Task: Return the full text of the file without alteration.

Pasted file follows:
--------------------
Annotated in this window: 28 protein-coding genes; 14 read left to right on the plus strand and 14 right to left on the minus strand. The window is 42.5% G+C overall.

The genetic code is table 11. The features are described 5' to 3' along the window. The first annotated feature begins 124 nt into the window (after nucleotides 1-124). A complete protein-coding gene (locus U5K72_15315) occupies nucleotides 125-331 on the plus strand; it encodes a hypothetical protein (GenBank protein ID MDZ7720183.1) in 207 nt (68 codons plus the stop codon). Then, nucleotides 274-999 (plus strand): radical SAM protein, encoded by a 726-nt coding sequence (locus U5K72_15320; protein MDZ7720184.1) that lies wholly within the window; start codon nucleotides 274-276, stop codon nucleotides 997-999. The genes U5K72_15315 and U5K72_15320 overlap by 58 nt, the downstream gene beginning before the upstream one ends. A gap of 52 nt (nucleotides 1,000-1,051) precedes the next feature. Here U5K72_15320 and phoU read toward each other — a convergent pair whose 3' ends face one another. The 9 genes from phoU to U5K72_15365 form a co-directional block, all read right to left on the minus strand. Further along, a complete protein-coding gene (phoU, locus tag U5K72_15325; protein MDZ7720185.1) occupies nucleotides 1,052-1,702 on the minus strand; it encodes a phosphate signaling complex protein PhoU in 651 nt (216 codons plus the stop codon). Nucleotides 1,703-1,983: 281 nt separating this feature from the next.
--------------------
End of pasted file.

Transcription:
Annotated in this window: 28 protein-coding genes; 14 read left to right on the plus strand and 14 right to left on the minus strand. The window is 42.5% G+C overall.

The genetic code is table 11. The features are described 5' to 3' along the window. The first annotated feature begins 124 nt into the window (after nucleotides 1-124). A complete protein-coding gene (locus U5K72_15315) occupies nucleotides 125-331 on the plus strand; it encodes a hypothetical protein (GenBank protein ID MDZ7720183.1) in 207 nt (68 codons plus the stop codon). Then, nucleotides 274-999 (plus strand): radical SAM protein, encoded by a 726-nt coding sequence (locus U5K72_15320; protein MDZ7720184.1) that lies wholly within the window; start codon nucleotides 274-276, stop codon nucleotides 997-999. The genes U5K72_15315 and U5K72_15320 overlap by 58 nt, the downstream gene beginning before the upstream one ends. A gap of 52 nt (nucleotides 1,000-1,051) precedes the next feature. Here U5K72_15320 and phoU read toward each other — a convergent pair whose 3' ends face one another. The 9 genes from phoU to U5K72_15365 form a co-directional block, all read right to left on the minus strand. Further along, a complete protein-coding gene (phoU, locus tag U5K72_15325; protein MDZ7720185.1) occupies nucleotides 1,052-1,702 on the minus strand; it encodes a phosphate signaling complex protein PhoU in 651 nt (216 codons plus the stop codon). Nucleotides 1,703-1,983: 281 nt separating this feature from the next.